Sunday, 14 April 2013

Additional guidelines written by a fellow pilgrim


There are a number of guidelines that you are expected to follow on the pilgrimage.

1. You are part of a group, with a group leader.  You are expected to do as the group leader tells you.

2. You are responsible for your own luggage and your own provisions.  You must ensure that your luggage is placed in a van each day and you must get your own luggage at the end of each day’s walking. 

3. You are responsible for your own sleeping arrangements.  Normally there is a large tent available for pilgrims, but the organisers now advise that you bring your own tent.  There is no groundsheet in the communal tents.  You must bring your own mat and sleeping bag.

4. The walk starts very early in the morning.  You will wake to the sound of religious music, followed by several exhortations to get up and prepare for departure.  You must pack your bags and tent and eat whatever breakfast you have and be prepared to leave the campsite within an hour of being woken.(perhaps less, depending on where the chapter is in marching order). For breakfast, the French provide bread rolls, with hot chocolate or coffee and  sometimes even teabags with hot water. If you want anything else, you should bring it yourself.

5. You must ensure that you take enough provisions with you for each day’s walking.  In addition to food, you will need the chapter booklet, the pilgrimage booklet and probably some plasters or headache tablets. Water is provided at various places along the route. Make sure you take a bottle of water at each stop even if you're not thirsty at the time. Dehydration can catch up with you quite quickly in the hot sun, and it can very unpleasant and even dangerous.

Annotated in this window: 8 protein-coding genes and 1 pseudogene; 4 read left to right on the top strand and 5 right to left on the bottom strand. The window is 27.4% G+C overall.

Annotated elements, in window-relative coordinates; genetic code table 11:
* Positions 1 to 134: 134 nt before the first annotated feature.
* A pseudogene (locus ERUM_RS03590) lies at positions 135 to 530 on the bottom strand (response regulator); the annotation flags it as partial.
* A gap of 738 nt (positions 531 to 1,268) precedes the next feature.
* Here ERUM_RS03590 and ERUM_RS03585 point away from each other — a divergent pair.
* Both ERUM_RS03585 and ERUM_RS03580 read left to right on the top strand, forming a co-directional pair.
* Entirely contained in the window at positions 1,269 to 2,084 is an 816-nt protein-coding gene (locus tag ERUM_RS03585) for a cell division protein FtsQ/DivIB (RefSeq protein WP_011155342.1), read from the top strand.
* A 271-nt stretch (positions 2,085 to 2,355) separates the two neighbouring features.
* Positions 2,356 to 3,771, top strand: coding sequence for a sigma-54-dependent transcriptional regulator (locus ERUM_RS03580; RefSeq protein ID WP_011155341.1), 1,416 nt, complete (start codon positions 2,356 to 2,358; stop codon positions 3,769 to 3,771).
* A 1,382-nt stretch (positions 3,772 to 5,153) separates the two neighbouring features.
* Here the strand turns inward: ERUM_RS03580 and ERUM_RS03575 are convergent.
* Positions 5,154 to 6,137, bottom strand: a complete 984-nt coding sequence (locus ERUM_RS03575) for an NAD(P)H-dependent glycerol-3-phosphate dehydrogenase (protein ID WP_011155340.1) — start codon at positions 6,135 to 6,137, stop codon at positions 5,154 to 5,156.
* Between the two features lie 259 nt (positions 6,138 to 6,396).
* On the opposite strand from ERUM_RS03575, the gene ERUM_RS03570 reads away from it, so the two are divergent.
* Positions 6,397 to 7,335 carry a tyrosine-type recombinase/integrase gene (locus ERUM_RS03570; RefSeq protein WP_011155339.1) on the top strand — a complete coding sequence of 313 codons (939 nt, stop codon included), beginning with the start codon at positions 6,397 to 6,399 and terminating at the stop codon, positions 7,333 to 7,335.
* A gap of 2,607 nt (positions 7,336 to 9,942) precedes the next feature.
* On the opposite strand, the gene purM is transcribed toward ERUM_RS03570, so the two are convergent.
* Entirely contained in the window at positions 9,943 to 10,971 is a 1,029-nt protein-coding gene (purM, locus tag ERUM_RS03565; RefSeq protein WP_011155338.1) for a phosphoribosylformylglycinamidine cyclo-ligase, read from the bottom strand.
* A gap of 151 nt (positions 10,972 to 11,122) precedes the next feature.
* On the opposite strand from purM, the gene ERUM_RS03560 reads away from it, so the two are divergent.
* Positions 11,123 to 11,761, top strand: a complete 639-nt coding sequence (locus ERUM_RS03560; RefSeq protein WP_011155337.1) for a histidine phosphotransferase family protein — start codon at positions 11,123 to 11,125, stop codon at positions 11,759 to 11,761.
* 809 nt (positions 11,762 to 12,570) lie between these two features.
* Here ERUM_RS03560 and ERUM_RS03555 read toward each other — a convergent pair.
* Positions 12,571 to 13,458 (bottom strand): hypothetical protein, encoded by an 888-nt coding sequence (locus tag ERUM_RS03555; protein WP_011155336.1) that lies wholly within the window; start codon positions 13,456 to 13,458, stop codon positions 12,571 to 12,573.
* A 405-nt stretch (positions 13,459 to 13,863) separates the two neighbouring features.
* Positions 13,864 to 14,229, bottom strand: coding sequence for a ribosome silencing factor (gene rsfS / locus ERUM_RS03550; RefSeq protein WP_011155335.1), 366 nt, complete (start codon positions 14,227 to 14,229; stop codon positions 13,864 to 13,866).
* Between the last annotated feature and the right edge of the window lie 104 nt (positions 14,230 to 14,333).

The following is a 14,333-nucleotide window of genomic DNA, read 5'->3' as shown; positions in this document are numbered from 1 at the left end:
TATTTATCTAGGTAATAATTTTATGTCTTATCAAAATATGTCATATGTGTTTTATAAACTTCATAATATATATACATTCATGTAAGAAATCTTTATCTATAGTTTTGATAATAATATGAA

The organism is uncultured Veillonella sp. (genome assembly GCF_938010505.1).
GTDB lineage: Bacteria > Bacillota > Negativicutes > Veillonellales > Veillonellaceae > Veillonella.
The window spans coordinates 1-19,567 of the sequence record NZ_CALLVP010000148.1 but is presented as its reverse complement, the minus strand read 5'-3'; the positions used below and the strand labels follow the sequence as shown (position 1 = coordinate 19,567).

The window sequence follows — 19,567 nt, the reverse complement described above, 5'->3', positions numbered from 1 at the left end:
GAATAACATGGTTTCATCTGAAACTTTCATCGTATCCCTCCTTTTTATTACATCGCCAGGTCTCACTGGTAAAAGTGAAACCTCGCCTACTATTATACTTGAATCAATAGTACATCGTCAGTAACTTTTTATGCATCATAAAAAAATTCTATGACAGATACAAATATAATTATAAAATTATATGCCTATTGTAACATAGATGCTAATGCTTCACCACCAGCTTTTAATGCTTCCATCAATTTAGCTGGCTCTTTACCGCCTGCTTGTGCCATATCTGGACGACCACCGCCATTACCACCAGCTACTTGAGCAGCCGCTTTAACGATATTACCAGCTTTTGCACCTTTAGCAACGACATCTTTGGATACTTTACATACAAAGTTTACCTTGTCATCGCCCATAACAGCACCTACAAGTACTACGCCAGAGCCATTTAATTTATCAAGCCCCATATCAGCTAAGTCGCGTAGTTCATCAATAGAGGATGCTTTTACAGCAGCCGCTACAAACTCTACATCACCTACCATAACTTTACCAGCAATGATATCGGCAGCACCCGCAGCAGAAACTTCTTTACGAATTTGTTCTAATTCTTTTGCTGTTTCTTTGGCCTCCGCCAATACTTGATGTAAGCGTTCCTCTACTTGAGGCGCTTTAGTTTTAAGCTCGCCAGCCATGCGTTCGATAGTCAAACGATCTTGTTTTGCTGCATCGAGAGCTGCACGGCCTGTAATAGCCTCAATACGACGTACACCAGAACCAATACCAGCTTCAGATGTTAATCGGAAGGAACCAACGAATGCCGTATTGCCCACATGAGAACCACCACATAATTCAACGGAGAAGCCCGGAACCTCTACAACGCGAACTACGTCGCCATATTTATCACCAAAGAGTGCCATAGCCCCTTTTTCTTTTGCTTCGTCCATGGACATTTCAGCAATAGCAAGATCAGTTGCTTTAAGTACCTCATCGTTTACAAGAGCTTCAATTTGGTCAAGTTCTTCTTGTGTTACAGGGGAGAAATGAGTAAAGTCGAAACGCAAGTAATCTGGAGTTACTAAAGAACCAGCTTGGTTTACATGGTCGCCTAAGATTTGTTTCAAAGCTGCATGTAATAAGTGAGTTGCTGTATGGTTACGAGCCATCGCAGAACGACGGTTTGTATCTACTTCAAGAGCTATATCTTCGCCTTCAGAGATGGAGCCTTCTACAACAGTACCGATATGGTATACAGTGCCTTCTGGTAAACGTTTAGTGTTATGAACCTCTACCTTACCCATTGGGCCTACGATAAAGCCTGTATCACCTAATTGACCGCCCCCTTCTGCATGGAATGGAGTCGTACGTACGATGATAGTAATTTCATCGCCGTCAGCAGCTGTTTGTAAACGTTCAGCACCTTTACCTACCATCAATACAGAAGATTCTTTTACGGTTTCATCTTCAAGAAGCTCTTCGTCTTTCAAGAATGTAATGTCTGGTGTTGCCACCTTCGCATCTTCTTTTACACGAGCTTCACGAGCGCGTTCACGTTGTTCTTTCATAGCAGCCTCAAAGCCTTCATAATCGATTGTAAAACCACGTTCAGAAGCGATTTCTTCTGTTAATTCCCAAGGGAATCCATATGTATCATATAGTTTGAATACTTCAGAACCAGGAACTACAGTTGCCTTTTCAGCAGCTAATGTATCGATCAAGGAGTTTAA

6. You must make every effort to stay with your chapter.  There may be times that you need to go elsewhere,( to seek medical help, or a toilet, or some lost item.  You should try to catch up with the chapter as soon as possible. 

7. The chapter is recognised by its banner and cross.  Our chapter has a very unique (Celtic) cross).  The banner and cross are always at the front of the chapter.  If you are carrying them you must keep pace with the chapter in front of you.  If you are not carrying them you must stay behind them.

8. You must respect other chapters.  If there is a delay, for whatever reason, you should not try to overtake another chapter.  If confessions are being heard you should keep a suitable distance from priest and penitent.  You should not block the route at any time. You must always stay attentive, as the group may be asked to move along at very short notice. 

9. There are several organised groups of pilgrimage assistants, including medical staff, water carriers, campsite staff, transport staff, traffic coordinators and Mass organisers.  You should be respectful of each of these groups and follow their instructions whenever you encounter them.

10. There are a number of jobs that you may be asked to help with during the pilgrimage.  Each chapter needs to watch for traffic and pass signals concerning traffic to other chapters. Pilgrims are also required to carry the banner, flag and cross at various points.  You may be asked to prepare a meditation or read one.  You might also be required to hold the loudspeaker (which can be quite heavy after 14 hours on the road!).


But apart from these 10 commandments, and most importantly of all, you are required to practice all of the Christian virtues, with a special emphasis on charity and forbearance.  The Irish chapter is well known for its singing and also its welcoming attitude to any pilgrims that join us for an hour or a day.  This is  reputation that we would like to keep.  Adhering to the guidelines above will help us all to have a happy and a prayerful pilgrimage  

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